31/10/2011 § 1 Comment
I think I am starting to understand the parable of the tortoise and the hare.
The other weekend we went for a family walk near Fritham, an unspoilt part of the Forest where we don’t go very often. We haven’t had great success with going on walks with Lucas – he tends to complain, as I suspect many five year olds do when dragged on a walk by their parents. But it was a lovely day and we decided to give it go.
Sure enough about 10 minutes into the walk, it started: “I’m tired”, “Are we going back now?” It would have been easy for us to get frustrated and either ignore his complaints or simply give up and head back to the pub. Instead we tried to adjust to meet his needs – we took a more interesting path, we engaged him in the occasional race, we stopped when he found a particularly interesting stick or leaf. In the end, we walked for 2 ¾ hours (partly because we took a wrong turn). Remarkably he only started complaining about being tired towards the very end, by which time we were tired too.
This got me thinking. How many times in life, when encountering resistance of some sort, do we either ignore it and plough on regardless or give up. Seeking instant or at least rapid gratification, we are not ready to deal properly with difficult situations. Yet most of the best experiences I have had have come when I have persevered. This is certainly true in relationships. Many of my most important relationships with others have gone through a sticky patch at some stage. Working through the issues that come up are a necessary part of strengthening and deepening the relationship.
And I am starting to see there is a universal theme here. I have always liked the quote that I introduced this post with. It seems to me that the complexity he is talking about can be experienced as some sort of internal or external resistance, a practical obstacle or a complex emotion that arises. If you simply treat this resistance as an obstacle to be overcome, you may hurry to clear it, or you may give up, and either way you are missing the point. These are foothills that must be scaled before you can start the true ascent of the mountain. Not only are they an essential part of the journey, they are a great opportunity to learn, to gather skills and knowledge that can prove invaluable in the greater tests ahead. You come through the foothills in better shape, with deeper understanding of what you have taken on. Or, equally usefully, you learn that this is not the mountain for you.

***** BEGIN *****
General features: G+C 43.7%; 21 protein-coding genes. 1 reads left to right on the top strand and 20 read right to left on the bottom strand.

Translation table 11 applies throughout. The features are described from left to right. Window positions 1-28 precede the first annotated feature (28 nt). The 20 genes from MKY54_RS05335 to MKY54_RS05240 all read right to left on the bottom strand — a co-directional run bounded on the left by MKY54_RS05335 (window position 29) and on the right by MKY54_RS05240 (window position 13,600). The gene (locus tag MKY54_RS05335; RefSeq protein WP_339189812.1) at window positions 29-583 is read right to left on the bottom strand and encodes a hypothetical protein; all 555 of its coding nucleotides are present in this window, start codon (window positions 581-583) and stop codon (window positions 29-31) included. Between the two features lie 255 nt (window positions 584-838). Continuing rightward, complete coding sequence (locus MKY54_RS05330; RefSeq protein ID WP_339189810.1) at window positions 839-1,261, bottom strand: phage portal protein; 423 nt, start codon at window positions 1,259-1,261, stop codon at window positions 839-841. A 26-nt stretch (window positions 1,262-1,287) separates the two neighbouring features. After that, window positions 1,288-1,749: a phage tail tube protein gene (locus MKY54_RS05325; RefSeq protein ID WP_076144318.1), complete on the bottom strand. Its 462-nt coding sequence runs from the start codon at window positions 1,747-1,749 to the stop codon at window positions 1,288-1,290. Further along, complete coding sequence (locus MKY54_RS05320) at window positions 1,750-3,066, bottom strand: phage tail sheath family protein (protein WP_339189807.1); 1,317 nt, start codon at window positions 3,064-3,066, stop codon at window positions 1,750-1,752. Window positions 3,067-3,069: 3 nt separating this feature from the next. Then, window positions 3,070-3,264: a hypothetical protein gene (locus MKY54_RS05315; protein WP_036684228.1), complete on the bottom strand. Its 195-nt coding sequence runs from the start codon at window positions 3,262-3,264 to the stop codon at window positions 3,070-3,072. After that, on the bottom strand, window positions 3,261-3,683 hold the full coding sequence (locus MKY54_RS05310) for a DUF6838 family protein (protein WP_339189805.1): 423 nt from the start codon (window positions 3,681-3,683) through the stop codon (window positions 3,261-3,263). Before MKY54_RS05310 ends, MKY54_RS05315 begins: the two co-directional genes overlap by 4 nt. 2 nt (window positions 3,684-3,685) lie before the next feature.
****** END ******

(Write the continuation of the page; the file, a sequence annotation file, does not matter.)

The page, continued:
Perhaps the key insight I have taken from this is that finding the right pace is critical. Dragging Lucas on a forced march, trying to get him to keep up our adult pace, simply wouldn’t have worked; being willing to slow down allowed us all to keep going far longer than we would have expected. It reminds me of the time I climbed a 4000m mountain a few years ago. We were accompanied by a highly experienced guide, who had a mantra to help us get to the top. ‘Slow is steady, steady is fast.” In other words, find the right pace, one that you can keep at all day, and stick to it. If you do this you may achieve far more than those who are fitter and stronger but who start off at a rush.
And why do I think this is a parable for our time? Because our adolescent society, powered by cheap fossil fuels, continues to act like the hare, rushing into challenges (health care, education, international peace, you name it), seeking the quick solution, and ending up repeatedly disappointed, while the approach of the tortoise, the slow, steady, patient approach, is the only one that offers the prospect of providing long-term, proper solutions.